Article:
Harry Potter and the Cursed Child

By J. K. Rowling, Jack Thorne, & John Tiffany

19 years after the Battle of Hogwarts, Harry and Ginny (along with Ron and Hermione, and many of their fellow classmates) gather at Kings Cross station to send their children off for the upcoming school year. The younger of Harry’s sons, Albus Severus, expresses concern about the upcoming school year, only hinting at the weight of expectation he carries from both his namesakes’ histories as well as his family legacy. Consumed by unease, he finds comfort in his fast friendship with Scorpius, Draco’s son. As the years go by, Albus continues to find himself coming into conflict with school, peers, teachers, and his parents. Meanwhile, Harry faces his own challenges. Aside from an overwhelming workload, Harry continues to be plagued by a past that relentlessly interferes with his present, straining his relationships with family and friends. As Albus fights to bear his inherited burden, attempting to prove both his own worth as well as preserve the legacy of his family, Harry wrestles with the ghosts of his past and the looming threat of an unpredictable future. With the unwavering support of their friends, Harry and Albus come to realize that the past may never be neatly tucked away, but the messy experiences behind them create opportunities for the future ahead of them.

“Harry Potter and the Cursed Child” is the 8th installment in the Harry Potter world. Written for the stage by the joint efforts of J.K. Rowling, Jack Thorne and John Tiffany, this book is a reprint of the script for the play. In many ways, the script holds true to the characters, relationships, and wizarding world developed throughout the first seven novels. Ron is the quintessential Ron, Hermione lives up to all her expectations, and many other characters grew into adults that retain personality traits from their youth. The script also reinforces the reality of the wizarding universe, similar to some of the commentary in “The Tales of Beedle the Bard” or “Fantastic Beasts and Where to Find Them” (for example, by attributing quotes to Ludo Bagman). As a different mode of storytelling, though, the script beautifully portrays interactions that might elude narration in a novel. An entire scene on staircases with no dialogue conveys emotional depths and possibilities, whereas a narrative description of these same interactions might trade poignancy for clumsy or plodding detail. The script retains all the essential elements of the wizarding world, combining adventures with a prolonged look at the internal struggles of living up to expectations for a story about what it means to overcome struggles within a community, and for oneself.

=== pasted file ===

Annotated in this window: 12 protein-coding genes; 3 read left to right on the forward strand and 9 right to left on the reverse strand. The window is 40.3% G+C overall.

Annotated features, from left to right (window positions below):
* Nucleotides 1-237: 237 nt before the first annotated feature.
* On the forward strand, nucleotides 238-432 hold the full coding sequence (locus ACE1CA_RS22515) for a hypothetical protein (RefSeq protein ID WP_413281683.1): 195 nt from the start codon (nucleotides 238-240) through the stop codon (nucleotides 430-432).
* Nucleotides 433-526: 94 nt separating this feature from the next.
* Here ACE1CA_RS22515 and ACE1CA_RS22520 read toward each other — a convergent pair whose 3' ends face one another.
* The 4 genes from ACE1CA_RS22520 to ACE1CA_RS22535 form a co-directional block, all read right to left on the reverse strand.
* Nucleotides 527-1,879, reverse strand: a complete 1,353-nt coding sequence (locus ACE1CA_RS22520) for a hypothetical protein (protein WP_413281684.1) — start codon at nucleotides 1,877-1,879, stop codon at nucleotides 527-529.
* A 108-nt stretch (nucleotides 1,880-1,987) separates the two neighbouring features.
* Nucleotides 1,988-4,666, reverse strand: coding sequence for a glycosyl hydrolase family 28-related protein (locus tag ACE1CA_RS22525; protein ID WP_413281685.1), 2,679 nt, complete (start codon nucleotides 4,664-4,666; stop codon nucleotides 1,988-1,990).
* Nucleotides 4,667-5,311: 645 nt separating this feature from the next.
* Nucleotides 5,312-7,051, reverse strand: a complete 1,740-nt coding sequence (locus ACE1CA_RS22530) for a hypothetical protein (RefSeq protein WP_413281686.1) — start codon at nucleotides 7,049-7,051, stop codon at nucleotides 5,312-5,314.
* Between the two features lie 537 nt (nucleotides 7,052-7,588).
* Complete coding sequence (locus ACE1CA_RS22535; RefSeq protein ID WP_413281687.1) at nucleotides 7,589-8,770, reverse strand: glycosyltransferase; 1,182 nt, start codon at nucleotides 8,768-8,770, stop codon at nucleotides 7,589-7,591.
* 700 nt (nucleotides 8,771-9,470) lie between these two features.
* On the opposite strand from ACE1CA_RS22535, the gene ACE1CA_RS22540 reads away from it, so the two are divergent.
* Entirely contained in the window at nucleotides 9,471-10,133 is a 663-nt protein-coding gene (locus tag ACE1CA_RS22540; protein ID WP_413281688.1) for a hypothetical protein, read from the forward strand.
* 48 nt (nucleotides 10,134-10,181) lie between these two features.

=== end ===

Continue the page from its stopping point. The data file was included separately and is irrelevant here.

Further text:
As part of the Harry Potter universe, this book is absolutely phenomenal. OK, it has some corny parts and a few predictable plot lines, but it is still absolutely phenomenal. I love that this story spends more time looking at Harry’s struggle, years later, as “The Boy Who Lived” as well as his son’s difficulties inheriting the family legacy. It grants humanity to Harry and acknowledges that, yes, in fact, he survived immense trauma and encounters personal difficulties as a result of that. The only problem with this book is that it leaves me longing for more. What else does J.K. Rowling have to say about the wizarding world?? There are so many possibilities to elaborate further!

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